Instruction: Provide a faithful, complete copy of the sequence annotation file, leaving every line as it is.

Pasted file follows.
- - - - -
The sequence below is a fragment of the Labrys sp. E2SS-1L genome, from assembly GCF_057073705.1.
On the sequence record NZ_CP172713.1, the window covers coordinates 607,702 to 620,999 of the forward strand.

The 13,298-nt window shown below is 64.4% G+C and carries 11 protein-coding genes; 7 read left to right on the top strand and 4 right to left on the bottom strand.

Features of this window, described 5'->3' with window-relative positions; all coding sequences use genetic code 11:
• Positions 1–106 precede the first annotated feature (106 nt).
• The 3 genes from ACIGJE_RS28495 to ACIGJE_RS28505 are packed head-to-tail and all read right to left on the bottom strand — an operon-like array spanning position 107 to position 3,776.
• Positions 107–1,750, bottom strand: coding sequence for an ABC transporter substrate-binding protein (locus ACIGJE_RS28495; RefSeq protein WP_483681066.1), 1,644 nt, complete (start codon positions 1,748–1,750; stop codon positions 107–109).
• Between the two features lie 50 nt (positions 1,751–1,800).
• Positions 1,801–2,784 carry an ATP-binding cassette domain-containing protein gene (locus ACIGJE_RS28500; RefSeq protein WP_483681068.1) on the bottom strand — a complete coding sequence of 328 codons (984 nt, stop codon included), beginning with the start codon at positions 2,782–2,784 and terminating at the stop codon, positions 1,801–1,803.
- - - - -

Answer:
The sequence below is a fragment of the Labrys sp. E2SS-1L genome, from assembly GCF_057073705.1.
On the sequence record NZ_CP172713.1, the window covers coordinates 607,702 to 620,999 of the forward strand.

The 13,298-nt window shown below is 64.4% G+C and carries 11 protein-coding genes; 7 read left to right on the top strand and 4 right to left on the bottom strand.

Features of this window, described 5'->3' with window-relative positions; all coding sequences use genetic code 11:
• Positions 1–106 precede the first annotated feature (106 nt).
• The 3 genes from ACIGJE_RS28495 to ACIGJE_RS28505 are packed head-to-tail and all read right to left on the bottom strand — an operon-like array spanning position 107 to position 3,776.
• Positions 107–1,750, bottom strand: coding sequence for an ABC transporter substrate-binding protein (locus ACIGJE_RS28495; RefSeq protein WP_483681066.1), 1,644 nt, complete (start codon positions 1,748–1,750; stop codon positions 107–109).
• Between the two features lie 50 nt (positions 1,751–1,800).
• Positions 1,801–2,784 carry an ATP-binding cassette domain-containing protein gene (locus ACIGJE_RS28500; RefSeq protein WP_483681068.1) on the bottom strand — a complete coding sequence of 328 codons (984 nt, stop codon included), beginning with the start codon at positions 2,782–2,784 and terminating at the stop codon, positions 1,801–1,803.